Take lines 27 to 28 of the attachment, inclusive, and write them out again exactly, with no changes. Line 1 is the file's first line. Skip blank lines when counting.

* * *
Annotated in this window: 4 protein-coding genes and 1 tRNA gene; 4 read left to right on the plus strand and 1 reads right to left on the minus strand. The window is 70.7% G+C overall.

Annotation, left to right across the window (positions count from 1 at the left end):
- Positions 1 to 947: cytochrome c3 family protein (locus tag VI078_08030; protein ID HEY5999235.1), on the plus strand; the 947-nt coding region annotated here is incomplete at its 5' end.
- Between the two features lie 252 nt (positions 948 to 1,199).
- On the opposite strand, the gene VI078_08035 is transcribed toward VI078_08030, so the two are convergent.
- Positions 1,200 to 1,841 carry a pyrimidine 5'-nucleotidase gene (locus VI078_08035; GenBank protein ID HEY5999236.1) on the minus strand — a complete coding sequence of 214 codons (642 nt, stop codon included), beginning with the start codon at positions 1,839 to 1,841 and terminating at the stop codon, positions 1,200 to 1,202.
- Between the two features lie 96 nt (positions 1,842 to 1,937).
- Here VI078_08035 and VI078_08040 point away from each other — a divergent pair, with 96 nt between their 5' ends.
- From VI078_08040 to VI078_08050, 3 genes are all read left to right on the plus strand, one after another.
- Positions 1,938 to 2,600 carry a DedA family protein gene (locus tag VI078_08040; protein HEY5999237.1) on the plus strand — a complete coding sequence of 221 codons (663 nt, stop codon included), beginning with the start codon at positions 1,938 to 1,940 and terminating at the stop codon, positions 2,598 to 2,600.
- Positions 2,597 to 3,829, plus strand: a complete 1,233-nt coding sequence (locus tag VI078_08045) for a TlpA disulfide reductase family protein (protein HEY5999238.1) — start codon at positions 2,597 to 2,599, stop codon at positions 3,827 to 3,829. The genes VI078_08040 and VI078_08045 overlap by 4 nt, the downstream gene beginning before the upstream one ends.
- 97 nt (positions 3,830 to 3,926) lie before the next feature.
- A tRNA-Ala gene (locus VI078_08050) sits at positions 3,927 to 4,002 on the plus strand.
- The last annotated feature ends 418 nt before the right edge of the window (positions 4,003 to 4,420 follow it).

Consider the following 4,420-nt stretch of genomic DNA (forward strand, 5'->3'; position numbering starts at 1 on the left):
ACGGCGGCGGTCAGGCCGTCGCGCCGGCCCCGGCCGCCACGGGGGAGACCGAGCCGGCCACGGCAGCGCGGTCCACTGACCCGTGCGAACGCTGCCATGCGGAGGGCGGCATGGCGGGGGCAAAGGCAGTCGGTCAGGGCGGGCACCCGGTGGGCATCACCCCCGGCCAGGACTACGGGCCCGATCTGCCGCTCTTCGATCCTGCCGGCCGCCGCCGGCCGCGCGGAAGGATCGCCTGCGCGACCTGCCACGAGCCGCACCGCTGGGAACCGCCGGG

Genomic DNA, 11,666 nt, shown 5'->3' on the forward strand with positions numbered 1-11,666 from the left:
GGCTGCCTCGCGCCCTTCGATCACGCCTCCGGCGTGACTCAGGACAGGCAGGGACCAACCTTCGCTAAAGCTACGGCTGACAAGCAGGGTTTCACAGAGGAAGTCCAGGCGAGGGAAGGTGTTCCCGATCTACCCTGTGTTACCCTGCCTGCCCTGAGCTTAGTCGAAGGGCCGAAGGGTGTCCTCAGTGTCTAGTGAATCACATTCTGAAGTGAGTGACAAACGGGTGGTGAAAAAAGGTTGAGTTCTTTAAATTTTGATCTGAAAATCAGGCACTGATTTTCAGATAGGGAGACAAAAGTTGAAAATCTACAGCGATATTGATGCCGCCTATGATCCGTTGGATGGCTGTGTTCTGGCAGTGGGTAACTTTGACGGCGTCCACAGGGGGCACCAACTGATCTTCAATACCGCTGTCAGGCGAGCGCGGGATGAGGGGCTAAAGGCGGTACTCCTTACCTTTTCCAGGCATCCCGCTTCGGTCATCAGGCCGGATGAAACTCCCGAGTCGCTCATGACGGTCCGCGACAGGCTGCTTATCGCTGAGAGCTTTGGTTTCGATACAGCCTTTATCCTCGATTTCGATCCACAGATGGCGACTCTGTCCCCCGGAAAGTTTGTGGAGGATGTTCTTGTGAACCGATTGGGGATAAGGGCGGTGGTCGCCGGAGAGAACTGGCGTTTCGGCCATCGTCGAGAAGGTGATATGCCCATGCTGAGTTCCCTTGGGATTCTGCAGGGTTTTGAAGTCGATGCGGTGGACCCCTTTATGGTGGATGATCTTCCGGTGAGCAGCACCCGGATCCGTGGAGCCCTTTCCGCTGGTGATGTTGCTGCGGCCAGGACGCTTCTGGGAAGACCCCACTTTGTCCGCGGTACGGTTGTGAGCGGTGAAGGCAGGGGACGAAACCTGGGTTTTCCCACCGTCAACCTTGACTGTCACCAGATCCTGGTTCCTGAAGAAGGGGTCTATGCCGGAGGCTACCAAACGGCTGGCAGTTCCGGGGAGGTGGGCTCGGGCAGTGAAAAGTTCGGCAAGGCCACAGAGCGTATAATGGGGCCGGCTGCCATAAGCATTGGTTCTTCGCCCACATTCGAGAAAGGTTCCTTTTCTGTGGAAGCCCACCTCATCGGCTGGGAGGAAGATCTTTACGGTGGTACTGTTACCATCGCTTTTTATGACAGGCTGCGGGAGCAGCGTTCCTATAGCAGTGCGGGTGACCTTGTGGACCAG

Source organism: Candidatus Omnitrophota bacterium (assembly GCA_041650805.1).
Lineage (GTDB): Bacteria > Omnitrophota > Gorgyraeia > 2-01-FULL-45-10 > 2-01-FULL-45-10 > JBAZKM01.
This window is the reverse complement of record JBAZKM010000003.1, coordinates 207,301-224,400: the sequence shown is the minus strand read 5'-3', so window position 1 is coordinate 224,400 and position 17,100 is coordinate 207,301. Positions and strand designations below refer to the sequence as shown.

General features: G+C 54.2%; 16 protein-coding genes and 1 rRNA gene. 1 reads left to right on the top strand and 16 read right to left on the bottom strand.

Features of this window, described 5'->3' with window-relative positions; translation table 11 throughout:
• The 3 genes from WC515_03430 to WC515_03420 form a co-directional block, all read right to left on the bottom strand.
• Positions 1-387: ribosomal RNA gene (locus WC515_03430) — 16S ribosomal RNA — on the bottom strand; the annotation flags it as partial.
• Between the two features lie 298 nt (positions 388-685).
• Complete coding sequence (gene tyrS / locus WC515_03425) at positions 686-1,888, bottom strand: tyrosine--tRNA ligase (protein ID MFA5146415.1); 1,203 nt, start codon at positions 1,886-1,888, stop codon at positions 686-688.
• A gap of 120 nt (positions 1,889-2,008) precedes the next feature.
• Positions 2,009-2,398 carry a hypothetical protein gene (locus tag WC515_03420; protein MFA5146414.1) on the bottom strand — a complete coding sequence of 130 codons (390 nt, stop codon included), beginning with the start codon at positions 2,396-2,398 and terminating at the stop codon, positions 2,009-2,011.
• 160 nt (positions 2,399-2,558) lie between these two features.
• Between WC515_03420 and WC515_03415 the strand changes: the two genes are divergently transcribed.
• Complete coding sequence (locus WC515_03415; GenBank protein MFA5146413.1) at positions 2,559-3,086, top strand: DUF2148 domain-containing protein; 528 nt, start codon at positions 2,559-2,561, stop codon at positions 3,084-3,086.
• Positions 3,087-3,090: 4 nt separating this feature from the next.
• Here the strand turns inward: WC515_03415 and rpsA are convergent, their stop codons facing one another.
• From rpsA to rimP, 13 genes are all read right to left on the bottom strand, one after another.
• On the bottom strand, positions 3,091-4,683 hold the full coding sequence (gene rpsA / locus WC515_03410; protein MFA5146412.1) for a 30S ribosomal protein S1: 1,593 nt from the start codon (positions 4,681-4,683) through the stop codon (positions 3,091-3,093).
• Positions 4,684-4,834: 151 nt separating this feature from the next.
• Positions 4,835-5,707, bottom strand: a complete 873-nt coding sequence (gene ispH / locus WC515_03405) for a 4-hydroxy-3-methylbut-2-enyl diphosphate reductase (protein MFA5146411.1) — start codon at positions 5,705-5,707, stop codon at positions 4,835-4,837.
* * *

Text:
• Complete coding sequence (gene tyrS / locus WC515_03425) at positions 686-1,888, bottom strand: tyrosine--tRNA ligase (protein ID MFA5146415.1); 1,203 nt, start codon at positions 1,886-1,888, stop codon at positions 686-688.
• A gap of 120 nt (positions 1,889-2,008) precedes the next feature.